VSP responds to chilling details of ‘catfishing’ cop who killed California family
Agency states ‘human error’ resulted in an incomplete examination during Edwards’ hiring process
RICHMOND, Va. (WWBT) - The disturbing past of the ‘catfishing’ Virginia cop accused of killing a California family is raising questions about hiring procedures at Virginia law enforcement agencies.
The hiring process to become a law enforcement officer takes weeks of background checks and examinations, but experts say some things can slip through the cracks.
“We go through all types of records. We review credit. We review job references from other jobs. We also have our own series of very detailed personal history questionnaires,” NBC12 security expert Mike Jones said.
Before Austin Lee Edwards graduated from the Virginia State Police Academy in January this year, he reportedly had a troubled past that went unnoticed. Abingdon Police said that on Feb. 8, 2016, Edwards threatened to kill himself and his father after using a kitchen knife to cut open his hand.
That police report also said Edwards resisted police and EMTs for treatment and also threatened officers that night.
The Los Angeles Times reports Edwards was taken to a psychiatric facility in Bristol, Virginia, following the incident. No charges were ever filed, and Virginia State Police never knew of the incident.
“There’s no uniform standard in Virginia for a background investigation other than the very basics. Which is a criminal history, active warrant check and reference checks,” Jones said.
Jones has spent decades helping Virginia police agencies with background checks. He said medical history and records are off limits for police agencies, but applicants are asked to disclose any health issues, including mental health.
“In this case, a psychiatric history was not revealed by the applicant, which in and of itself should be a reason to disqualify the applicant immediately,” Jones said.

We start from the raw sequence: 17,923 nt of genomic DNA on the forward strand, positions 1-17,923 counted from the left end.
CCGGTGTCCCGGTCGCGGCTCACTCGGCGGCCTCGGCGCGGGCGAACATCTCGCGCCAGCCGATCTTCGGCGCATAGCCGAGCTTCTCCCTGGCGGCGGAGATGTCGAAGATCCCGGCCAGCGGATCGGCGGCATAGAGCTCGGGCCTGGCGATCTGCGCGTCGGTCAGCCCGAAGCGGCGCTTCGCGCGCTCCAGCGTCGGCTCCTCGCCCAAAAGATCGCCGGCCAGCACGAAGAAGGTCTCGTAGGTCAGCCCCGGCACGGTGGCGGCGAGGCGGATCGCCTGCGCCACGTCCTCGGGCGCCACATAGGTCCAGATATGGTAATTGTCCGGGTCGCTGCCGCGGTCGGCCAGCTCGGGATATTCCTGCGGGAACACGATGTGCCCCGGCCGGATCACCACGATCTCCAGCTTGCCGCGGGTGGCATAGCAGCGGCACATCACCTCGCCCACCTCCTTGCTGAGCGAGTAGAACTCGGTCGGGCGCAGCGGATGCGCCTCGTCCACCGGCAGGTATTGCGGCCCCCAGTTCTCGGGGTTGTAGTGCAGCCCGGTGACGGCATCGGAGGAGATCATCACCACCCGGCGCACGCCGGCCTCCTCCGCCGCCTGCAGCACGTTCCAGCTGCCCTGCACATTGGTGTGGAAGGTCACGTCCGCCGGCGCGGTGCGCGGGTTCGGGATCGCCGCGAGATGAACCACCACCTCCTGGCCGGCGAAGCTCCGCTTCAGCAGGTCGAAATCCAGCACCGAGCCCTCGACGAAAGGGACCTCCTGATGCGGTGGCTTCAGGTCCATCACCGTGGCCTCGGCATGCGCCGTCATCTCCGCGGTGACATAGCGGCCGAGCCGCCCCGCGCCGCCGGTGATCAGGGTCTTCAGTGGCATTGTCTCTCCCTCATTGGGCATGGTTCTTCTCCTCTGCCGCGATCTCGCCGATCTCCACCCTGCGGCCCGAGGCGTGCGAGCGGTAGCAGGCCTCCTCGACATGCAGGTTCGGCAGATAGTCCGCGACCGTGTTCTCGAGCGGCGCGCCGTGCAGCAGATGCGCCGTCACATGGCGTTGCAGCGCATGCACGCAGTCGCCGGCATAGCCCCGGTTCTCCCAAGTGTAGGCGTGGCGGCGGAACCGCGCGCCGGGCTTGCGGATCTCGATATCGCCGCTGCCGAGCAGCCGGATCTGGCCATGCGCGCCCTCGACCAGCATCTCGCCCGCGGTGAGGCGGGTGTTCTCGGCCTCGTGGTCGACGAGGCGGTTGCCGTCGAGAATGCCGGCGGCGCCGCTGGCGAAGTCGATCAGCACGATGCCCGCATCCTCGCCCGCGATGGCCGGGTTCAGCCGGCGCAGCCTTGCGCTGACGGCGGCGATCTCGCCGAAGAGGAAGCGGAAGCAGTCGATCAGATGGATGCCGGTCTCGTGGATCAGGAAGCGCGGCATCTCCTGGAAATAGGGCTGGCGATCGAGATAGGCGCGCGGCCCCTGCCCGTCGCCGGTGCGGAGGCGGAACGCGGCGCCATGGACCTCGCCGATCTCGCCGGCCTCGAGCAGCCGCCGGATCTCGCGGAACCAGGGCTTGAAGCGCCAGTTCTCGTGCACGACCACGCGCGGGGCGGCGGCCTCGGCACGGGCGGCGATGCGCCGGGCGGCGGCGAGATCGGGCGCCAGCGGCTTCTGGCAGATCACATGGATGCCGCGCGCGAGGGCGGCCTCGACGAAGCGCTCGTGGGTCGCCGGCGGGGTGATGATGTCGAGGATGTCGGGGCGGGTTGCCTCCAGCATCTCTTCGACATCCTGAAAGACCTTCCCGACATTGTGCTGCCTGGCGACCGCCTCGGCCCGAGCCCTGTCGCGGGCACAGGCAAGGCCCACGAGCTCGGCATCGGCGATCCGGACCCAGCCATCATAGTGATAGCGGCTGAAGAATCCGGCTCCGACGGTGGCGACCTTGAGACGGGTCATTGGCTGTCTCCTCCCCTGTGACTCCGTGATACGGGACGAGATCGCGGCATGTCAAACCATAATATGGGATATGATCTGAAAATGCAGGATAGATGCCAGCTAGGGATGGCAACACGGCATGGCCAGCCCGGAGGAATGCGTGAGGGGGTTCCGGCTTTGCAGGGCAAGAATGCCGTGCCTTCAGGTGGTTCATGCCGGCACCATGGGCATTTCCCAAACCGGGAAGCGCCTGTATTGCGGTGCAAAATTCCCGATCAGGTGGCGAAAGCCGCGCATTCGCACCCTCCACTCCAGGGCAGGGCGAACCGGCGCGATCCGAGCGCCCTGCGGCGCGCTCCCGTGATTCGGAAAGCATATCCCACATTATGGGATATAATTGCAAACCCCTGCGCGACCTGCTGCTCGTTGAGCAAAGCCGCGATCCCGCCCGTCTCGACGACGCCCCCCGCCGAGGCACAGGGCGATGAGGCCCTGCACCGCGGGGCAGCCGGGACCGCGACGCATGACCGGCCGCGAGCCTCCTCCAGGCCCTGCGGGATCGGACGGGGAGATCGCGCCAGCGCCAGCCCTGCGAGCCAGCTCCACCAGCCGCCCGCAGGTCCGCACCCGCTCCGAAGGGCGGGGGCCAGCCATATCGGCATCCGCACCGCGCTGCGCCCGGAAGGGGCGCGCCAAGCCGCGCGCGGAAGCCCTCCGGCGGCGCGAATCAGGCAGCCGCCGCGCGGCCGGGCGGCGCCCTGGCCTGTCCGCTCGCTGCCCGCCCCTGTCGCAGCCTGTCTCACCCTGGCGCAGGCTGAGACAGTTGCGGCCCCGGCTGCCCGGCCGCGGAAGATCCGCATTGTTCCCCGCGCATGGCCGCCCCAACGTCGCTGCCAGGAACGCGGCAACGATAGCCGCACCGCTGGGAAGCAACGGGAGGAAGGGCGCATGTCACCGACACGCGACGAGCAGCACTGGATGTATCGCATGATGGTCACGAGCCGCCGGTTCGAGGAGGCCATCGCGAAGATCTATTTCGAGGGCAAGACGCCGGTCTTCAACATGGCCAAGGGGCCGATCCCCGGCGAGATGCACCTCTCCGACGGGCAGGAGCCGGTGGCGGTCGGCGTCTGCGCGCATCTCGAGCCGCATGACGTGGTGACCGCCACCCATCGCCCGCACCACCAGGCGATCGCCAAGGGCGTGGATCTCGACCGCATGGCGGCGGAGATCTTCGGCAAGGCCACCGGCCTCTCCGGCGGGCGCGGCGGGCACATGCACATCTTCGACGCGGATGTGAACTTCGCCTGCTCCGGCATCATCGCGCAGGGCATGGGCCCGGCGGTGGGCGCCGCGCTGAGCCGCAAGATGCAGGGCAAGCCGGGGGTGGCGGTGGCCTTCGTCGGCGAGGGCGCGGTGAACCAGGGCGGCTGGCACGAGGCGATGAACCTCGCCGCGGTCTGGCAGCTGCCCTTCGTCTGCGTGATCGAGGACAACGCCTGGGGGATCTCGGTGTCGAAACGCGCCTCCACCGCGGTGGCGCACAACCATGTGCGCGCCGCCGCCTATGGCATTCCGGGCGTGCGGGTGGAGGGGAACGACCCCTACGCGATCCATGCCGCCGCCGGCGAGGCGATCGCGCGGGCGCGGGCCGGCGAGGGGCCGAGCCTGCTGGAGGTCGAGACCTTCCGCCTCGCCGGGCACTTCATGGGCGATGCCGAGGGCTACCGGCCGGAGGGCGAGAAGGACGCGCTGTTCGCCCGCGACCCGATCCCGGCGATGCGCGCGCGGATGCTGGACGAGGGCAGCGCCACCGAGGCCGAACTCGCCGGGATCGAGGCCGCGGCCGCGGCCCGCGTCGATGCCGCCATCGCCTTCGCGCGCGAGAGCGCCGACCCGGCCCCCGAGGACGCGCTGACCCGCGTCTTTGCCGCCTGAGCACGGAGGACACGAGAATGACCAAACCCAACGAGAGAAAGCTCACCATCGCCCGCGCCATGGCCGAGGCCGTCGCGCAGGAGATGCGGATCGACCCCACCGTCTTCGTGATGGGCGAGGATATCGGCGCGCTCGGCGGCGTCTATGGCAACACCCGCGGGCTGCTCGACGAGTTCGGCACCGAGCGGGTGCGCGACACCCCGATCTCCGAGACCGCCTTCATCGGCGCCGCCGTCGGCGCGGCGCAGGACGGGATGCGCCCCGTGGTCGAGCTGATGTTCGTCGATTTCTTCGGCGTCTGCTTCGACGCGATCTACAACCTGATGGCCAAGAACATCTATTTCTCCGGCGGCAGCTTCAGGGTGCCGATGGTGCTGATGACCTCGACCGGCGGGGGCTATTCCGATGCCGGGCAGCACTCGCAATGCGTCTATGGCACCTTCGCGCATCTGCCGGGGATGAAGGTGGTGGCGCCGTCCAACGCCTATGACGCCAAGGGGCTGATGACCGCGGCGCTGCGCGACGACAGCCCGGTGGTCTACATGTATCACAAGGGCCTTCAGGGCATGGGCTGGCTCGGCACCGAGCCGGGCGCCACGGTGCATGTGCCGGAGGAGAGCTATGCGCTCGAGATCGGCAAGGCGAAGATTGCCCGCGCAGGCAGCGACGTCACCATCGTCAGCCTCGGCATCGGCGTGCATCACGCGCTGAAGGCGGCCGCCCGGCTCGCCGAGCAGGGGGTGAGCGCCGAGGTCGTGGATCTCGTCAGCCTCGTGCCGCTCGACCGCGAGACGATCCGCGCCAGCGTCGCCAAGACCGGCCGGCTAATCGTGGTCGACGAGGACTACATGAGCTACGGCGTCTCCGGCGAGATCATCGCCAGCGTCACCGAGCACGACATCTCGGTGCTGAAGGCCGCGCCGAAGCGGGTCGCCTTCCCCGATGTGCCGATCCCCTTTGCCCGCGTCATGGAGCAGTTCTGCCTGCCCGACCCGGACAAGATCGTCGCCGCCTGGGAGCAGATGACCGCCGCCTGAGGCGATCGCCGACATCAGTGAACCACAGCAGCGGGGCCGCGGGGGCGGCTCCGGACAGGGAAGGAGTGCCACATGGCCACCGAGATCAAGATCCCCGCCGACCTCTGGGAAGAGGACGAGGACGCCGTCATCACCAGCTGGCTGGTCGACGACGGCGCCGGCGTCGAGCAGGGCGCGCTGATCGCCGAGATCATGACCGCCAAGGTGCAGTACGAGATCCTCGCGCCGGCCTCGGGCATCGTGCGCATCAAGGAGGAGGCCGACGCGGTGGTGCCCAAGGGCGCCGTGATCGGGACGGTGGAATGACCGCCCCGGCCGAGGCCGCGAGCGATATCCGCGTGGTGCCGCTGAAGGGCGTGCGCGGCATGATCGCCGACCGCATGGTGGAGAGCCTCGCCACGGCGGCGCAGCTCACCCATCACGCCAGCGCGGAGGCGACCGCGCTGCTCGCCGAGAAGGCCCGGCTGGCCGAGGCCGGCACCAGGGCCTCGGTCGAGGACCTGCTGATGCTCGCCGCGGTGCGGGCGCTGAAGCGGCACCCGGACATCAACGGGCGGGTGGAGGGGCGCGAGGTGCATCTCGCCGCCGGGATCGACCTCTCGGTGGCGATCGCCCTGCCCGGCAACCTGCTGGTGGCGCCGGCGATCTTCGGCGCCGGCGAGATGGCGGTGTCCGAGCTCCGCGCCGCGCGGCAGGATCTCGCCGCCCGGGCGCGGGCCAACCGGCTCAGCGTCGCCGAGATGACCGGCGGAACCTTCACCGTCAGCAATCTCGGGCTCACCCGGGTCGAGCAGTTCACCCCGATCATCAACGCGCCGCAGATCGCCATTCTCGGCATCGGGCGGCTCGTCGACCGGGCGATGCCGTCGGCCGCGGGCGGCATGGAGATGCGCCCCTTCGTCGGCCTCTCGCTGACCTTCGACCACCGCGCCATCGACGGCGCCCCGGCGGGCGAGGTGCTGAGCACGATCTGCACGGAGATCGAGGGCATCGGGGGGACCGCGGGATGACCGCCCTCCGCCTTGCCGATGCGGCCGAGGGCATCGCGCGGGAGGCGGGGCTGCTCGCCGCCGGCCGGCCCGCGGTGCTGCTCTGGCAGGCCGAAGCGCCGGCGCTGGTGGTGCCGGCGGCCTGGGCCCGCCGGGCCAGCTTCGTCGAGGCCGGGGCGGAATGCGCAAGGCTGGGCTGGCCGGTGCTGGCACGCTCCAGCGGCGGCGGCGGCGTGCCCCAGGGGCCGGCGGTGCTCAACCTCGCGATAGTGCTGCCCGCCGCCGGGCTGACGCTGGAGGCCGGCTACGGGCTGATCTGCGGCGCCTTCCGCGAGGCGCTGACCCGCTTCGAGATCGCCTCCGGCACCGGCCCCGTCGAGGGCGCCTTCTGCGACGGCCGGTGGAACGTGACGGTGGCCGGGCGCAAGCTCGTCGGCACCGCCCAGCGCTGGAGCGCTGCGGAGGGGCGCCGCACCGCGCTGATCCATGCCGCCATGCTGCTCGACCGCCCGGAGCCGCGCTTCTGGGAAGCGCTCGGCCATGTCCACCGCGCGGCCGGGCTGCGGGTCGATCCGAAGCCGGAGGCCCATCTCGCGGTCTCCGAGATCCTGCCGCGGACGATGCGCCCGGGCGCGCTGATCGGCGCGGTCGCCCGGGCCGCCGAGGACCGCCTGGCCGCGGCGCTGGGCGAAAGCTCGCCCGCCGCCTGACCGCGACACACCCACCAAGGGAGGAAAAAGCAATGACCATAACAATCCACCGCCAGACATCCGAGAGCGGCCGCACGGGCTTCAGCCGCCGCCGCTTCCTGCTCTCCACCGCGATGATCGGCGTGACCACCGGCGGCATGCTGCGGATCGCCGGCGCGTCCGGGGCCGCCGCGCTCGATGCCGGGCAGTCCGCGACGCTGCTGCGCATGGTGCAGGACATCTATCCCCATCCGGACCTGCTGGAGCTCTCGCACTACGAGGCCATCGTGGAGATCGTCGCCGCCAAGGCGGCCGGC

In a statement sent to NBC12, Virginia State Police said the following:
“At no point during the hiring process or during his 15 months with the department did Edwards disclose any incidents that would have disqualified him from employment.
The department’s administrative review is now complete and has revealed that human error resulted in an incomplete database query during Edwards’ hiring process. Although we believe this to be an isolated incident, steps are currently underway to ensure the error is not repeated going forward. The department is also proactively auditing existing personnel records and practices.”
According to Jones, only 80% of state law enforcement agencies can hire a psychologist for a psychological interview. Some departments don’t have the staff or the funding, he added.15 months
VSP tells NBC12 a passage of written, psychological, and physical testing and a pre‐employment polygraph are required in its background checks.
Jones said the types of questions during the psychological part of the hiring process make a big difference.
“I think a question that could have been asked is, that ‘at any time did you engage in any activity which was threatening or otherwise harm other people?’ That’s not asking about medical records. That’s asking about your activity,” Jones said.
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